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Children's Computer Use at Home and at School: Context and Continuity

Lucinda Kerawalla and Charles Crook
British Educational Research Journal
Vol. 28, No. 6 (Dec., 2002), pp. 751-771
Published by: Wiley on behalf of BERA
Stable URL: http://www.jstor.org/stable/1501496
Page Count: 21
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Children's Computer Use at Home and at School: Context and Continuity
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Abstract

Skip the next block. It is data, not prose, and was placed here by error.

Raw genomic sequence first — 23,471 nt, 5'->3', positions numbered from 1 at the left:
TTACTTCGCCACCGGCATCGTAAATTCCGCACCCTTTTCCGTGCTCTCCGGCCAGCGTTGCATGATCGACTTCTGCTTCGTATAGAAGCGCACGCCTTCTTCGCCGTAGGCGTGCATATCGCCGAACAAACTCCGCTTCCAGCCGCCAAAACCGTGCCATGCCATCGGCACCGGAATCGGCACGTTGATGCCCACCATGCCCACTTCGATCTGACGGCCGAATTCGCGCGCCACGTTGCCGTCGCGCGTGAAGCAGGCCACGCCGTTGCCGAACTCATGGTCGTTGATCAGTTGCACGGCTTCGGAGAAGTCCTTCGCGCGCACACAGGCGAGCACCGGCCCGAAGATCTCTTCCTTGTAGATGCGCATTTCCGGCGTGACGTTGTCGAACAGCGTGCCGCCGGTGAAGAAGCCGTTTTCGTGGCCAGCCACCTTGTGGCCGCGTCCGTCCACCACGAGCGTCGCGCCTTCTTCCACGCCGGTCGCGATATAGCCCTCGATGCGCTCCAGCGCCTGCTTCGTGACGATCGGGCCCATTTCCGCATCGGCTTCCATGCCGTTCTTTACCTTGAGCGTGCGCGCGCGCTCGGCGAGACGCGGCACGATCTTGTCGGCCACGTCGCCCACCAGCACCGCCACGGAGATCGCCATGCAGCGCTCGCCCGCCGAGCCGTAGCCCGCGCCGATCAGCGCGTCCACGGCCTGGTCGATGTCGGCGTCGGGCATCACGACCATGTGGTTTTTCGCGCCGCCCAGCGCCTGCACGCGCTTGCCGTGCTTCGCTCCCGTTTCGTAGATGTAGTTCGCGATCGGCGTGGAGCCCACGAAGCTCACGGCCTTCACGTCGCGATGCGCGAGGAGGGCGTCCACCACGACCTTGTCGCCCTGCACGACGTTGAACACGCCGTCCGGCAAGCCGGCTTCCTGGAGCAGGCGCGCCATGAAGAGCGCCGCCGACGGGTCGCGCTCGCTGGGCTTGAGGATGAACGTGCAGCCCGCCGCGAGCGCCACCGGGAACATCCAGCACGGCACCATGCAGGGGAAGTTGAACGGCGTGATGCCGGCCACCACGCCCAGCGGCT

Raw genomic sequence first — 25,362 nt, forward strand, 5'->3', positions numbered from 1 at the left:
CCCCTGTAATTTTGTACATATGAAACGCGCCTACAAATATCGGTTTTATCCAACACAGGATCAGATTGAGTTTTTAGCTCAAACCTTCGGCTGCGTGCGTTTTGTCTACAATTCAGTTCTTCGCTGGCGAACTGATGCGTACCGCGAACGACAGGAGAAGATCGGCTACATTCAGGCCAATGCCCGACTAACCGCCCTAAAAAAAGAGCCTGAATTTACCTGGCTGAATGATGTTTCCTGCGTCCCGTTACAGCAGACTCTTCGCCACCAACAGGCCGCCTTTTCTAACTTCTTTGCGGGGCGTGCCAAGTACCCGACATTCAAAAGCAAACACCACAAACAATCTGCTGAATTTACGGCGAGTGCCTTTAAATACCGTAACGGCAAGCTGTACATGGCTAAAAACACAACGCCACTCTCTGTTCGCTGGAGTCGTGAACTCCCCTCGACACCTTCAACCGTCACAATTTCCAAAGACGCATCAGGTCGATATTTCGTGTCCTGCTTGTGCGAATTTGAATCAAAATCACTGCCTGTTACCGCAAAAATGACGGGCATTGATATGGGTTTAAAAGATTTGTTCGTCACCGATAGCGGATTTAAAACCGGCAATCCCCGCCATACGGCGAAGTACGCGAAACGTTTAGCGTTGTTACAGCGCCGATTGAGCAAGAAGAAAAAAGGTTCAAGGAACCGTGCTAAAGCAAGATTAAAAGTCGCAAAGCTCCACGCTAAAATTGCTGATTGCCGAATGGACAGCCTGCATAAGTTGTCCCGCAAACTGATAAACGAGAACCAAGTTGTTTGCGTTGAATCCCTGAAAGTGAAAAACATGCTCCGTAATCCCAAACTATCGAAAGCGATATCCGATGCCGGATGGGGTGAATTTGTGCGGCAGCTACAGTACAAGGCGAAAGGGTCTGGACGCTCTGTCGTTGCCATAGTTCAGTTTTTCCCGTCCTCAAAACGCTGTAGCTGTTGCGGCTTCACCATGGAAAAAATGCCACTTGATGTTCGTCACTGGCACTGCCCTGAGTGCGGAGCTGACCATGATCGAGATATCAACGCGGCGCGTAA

The home computer use of 33 children aged between 7 and 11 years is described. These children and their parents were interviewed on four occasions. In addition, domestic computer use was monitored for 30 days in respect of the identity of user(s) and the nature and duration of their software use. Although parents had strong aspirations that household computers should support their child's learning and although parents' main software purchases were educationally oriented, children spent most of their time on games of a sort not typically found in their classrooms. This observation was explored through a comparative analysis of the home and school ecology. Description of the school setting was achieved by engaging with pupils and teachers attending the five schools from which the home-based sample was drawn. Patterns of school computer use conformed to practices commonly reported for early education. However, this classroom context of computer use was shown to be very different to that sustained in homes. Parents took few steps to orchestrate the content or motive of children's computer activity and they rarely become directly involved in that activity themselves. These observations are discussed in relation to contemporary ambitions to influence the interface of home and school through the mediation of information and communications technology (ICT).

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